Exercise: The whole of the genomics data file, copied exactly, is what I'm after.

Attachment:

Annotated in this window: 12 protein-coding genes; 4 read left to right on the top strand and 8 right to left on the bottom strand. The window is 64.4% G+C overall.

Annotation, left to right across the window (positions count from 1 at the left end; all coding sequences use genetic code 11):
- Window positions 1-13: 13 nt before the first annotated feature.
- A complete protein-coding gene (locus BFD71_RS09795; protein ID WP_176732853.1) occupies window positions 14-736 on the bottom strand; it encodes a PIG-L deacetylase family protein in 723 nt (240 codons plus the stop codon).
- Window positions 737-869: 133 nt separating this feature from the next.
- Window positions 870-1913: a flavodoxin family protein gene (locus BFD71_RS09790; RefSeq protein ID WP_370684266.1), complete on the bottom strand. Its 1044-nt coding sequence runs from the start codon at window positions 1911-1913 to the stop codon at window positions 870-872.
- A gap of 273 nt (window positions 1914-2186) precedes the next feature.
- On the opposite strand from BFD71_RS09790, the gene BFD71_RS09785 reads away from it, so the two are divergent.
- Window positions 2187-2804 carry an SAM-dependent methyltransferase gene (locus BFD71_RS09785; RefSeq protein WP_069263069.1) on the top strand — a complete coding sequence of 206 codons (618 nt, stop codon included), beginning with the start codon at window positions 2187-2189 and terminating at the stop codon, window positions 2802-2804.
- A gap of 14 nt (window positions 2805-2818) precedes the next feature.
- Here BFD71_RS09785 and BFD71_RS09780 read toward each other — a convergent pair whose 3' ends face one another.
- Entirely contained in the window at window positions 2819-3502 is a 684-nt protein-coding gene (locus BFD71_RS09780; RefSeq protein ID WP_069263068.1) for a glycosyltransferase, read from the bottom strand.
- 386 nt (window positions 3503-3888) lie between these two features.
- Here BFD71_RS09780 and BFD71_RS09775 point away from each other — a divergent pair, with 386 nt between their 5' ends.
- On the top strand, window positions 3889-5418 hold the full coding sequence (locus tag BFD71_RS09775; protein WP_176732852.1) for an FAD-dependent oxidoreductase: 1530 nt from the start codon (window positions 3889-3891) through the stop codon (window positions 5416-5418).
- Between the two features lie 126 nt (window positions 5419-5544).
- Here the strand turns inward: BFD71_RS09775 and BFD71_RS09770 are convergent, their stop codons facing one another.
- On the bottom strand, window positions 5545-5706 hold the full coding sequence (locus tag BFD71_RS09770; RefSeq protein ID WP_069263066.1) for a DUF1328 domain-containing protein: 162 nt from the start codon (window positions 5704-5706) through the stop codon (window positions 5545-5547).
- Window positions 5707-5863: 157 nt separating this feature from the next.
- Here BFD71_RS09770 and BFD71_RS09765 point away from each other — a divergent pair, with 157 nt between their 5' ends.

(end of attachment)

Annotated in this window: 12 protein-coding genes; 4 read left to right on the top strand and 8 right to left on the bottom strand. The window is 64.4% G+C overall.

Annotation, left to right across the window (positions count from 1 at the left end; all coding sequences use genetic code 11):
- Window positions 1-13: 13 nt before the first annotated feature.
- A complete protein-coding gene (locus BFD71_RS09795; protein ID WP_176732853.1) occupies window positions 14-736 on the bottom strand; it encodes a PIG-L deacetylase family protein in 723 nt (240 codons plus the stop codon).
- Window positions 737-869: 133 nt separating this feature from the next.
- Window positions 870-1913: a flavodoxin family protein gene (locus BFD71_RS09790; RefSeq protein ID WP_370684266.1), complete on the bottom strand. Its 1044-nt coding sequence runs from the start codon at window positions 1911-1913 to the stop codon at window positions 870-872.
- A gap of 273 nt (window positions 1914-2186) precedes the next feature.
- On the opposite strand from BFD71_RS09790, the gene BFD71_RS09785 reads away from it, so the two are divergent.
- Window positions 2187-2804 carry an SAM-dependent methyltransferase gene (locus BFD71_RS09785; RefSeq protein WP_069263069.1) on the top strand — a complete coding sequence of 206 codons (618 nt, stop codon included), beginning with the start codon at window positions 2187-2189 and terminating at the stop codon, window positions 2802-2804.
- A gap of 14 nt (window positions 2805-2818) precedes the next feature.
- Here BFD71_RS09785 and BFD71_RS09780 read toward each other — a convergent pair whose 3' ends face one another.
- Entirely contained in the window at window positions 2819-3502 is a 684-nt protein-coding gene (locus BFD71_RS09780; RefSeq protein ID WP_069263068.1) for a glycosyltransferase, read from the bottom strand.
- 386 nt (window positions 3503-3888) lie between these two features.
- Here BFD71_RS09780 and BFD71_RS09775 point away from each other — a divergent pair, with 386 nt between their 5' ends.
- On the top strand, window positions 3889-5418 hold the full coding sequence (locus tag BFD71_RS09775; protein WP_176732852.1) for an FAD-dependent oxidoreductase: 1530 nt from the start codon (window positions 3889-3891) through the stop codon (window positions 5416-5418).
- Between the two features lie 126 nt (window positions 5419-5544).
- Here the strand turns inward: BFD71_RS09775 and BFD71_RS09770 are convergent, their stop codons facing one another.
- On the bottom strand, window positions 5545-5706 hold the full coding sequence (locus tag BFD71_RS09770; RefSeq protein ID WP_069263066.1) for a DUF1328 domain-containing protein: 162 nt from the start codon (window positions 5704-5706) through the stop codon (window positions 5545-5547).
- Window positions 5707-5863: 157 nt separating this feature from the next.
- Here BFD71_RS09770 and BFD71_RS09765 point away from each other — a divergent pair, with 157 nt between their 5' ends.